Sat, 16 Apr 2005

In Canada

Canadian coat of armsI spent 3 days earlier this week shuttling back and forth between Strathroy and London, Ontario, doing work stuff.

As a kid, I spent several weekends every summer in southeastern Ontario — our family camped quite often at Kettle Point Campground, and some of my fondest childhood memories are of these summer camping trips.

As an adult, I quite frequently visited Windsor, as it is chock full of excellent restaurants and really quite close, geographically, to my home. Before 9/11/2001, the US/Canada border was quite open, and it wasn’t uncommon for people working in downtown Detroit to actually cross the Ambassador Bridge or the Detroit-Windsor Tunnel (“the only vehicular international subaqueous border crossing in the world”) and eat lunch in another country. Sadly, the extra long border checks and unpredictable traffic that followed the terrorist attacks have made that sort of crossing impractical.

It was interesting to note the differences between what I remember from the frequent Canadian visits of my youth to the way things seem to me now, 20+ years on. It’s fascinating to see how much difference 100 miles of geography can make . While things are still fresh in my mind, a bullet list of fun/curious/befuddling things I noticed while visiting our neighbor to the south :)

  • Canadians are really friendly people. I already knew this, of course, but the national character really is remarkably easygoing.
  • Canadians are really weird about french fries. At every meal, I had to stop people from putting gravy on my french fries. Don’t even get me started on poutine… Heart attack on a plate.
  • Things are moderately more expensive there, but not ridiculous, except for gasoline and cigarettes, and I don’t smoke, so…
  • Globalization means that WalMart, McDonalds, and a few other oppressively familiar brands are just as inescapable in Canada as in the USA. They’ve returned the favor, though, as there seems to be a Tim Horton’s on every block in the USA now, as well.
  • Yes, the ordinary Ontarian on the street really does say “eh”, a lot. :) The folks working the hotels and chain restaurants and reading news on TV seem to be trying to suppress their regional dialects as much as possible, though. The pace of speech reminds me a bit of that of American southerners, actually… very relaxed, quite often in no particular hurry to get to the point. :)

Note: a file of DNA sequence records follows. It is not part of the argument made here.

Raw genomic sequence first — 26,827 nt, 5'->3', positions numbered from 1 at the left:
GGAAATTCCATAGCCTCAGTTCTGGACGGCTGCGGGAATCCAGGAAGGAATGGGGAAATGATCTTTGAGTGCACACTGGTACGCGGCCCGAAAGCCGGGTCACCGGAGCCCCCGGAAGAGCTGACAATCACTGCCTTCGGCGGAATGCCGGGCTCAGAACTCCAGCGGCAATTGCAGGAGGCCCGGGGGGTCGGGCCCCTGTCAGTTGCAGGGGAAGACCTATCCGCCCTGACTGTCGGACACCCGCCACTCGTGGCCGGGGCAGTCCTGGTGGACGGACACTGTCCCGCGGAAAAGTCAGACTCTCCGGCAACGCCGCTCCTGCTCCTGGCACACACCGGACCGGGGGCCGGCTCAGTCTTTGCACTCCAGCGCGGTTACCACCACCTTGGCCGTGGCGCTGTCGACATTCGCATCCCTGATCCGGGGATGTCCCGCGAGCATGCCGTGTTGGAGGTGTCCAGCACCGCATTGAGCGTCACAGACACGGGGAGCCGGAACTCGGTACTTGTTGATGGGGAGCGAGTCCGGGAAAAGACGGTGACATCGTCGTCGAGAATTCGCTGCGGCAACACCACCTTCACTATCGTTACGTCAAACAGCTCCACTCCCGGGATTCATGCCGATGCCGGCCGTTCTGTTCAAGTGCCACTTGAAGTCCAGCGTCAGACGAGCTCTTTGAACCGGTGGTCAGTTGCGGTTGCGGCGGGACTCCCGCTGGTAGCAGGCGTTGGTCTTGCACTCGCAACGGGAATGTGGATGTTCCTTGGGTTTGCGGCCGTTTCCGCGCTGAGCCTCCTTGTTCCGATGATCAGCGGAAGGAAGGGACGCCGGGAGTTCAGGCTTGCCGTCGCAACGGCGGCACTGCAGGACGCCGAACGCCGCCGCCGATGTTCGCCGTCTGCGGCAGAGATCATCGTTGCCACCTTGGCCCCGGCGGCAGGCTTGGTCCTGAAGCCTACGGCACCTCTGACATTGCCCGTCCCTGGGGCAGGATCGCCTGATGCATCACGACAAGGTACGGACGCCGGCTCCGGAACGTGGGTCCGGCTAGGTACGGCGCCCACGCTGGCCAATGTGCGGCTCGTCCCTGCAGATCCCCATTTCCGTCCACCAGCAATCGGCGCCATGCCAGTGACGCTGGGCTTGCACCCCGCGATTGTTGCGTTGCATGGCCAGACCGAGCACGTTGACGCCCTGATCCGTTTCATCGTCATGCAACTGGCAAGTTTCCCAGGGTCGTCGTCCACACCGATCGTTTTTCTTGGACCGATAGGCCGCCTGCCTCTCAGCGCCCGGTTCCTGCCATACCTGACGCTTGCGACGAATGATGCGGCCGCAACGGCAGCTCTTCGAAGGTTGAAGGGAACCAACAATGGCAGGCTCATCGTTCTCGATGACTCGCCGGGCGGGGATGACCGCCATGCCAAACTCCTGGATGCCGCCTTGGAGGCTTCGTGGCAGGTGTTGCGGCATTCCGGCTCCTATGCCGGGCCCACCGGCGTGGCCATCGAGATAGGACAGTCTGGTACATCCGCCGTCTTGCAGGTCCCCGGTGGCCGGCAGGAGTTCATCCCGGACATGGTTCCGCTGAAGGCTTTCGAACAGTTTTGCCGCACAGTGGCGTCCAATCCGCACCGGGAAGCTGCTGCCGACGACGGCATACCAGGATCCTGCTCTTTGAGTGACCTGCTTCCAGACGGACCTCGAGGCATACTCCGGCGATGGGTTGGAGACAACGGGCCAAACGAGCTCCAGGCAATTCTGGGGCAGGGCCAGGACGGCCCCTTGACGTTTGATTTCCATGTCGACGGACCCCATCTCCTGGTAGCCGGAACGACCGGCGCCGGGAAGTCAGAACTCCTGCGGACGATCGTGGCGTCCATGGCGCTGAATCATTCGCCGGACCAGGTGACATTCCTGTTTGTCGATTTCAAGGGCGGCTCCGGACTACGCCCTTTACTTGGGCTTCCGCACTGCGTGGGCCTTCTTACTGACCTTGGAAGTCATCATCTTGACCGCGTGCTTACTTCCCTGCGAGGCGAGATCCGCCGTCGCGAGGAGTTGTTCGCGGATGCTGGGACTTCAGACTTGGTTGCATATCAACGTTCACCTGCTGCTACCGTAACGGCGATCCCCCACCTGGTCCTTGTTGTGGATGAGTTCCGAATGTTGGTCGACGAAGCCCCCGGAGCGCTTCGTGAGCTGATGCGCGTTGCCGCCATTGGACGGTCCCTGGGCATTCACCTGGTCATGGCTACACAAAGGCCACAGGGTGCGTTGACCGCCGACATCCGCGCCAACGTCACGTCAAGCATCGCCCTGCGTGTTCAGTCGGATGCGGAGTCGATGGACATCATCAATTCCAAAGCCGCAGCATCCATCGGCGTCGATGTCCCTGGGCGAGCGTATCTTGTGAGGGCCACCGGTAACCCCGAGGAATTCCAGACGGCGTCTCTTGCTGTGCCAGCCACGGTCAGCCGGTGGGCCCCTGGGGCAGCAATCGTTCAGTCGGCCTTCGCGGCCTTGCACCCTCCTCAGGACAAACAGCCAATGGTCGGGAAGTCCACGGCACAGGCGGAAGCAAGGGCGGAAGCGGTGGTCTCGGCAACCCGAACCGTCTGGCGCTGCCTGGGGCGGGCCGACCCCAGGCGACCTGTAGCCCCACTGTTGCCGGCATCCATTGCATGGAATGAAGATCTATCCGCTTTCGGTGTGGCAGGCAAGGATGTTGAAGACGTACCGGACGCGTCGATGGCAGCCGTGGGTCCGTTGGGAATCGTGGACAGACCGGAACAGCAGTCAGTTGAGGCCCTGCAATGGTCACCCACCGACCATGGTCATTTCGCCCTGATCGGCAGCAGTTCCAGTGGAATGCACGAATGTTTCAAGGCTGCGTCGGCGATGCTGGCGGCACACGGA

• Great beer. Obviously.
  • I really do like back bacon.
  • Canada has about 1/9 as many people in roughly the same surface area as the USA. The difference isn’t in the size of the cities, it’s that the area between the cities is so much more rural, proportionally.

:: 12:05
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The Magic Word:
Which planet is closest to the sun? (hint -- it's Mercury...)

Meantime, in the slums below Ronnie’s Ranch, Cynthia feels as if some one
has made voodoo boxen of her and her favorite backplanes. On this fine
moonlit night, some horrible persona has been jabbing away at, dragging
magnets over, and surging these voodoo boxen. Fortunately, they seem to
have gotten a bit bored and fallen asleep, for it looks like Cynthia may
get to go home. However, she has made note to quickly put together a totem
of sweaty, sordid static straps, random bits of wire, flecks of once meaniful
oxide, bus grant cards, gummy worms, and some bits of old pdp backplane to
hang above the machine room. This totem must be blessed by the old and wise
venerable god of unibus at once, before the idolatization of vme, q and pc
bus drive him to bitter revenge. Alas, if this fails, and the voodoo boxen
aren’t destroyed, there may be more than worms in the apple. Next, the
arrival of voodoo optico transmitigational magneto killer paramecium, capable
of teleporting from cable to cable, screen to screen, ear to ear and hoof
to mouth…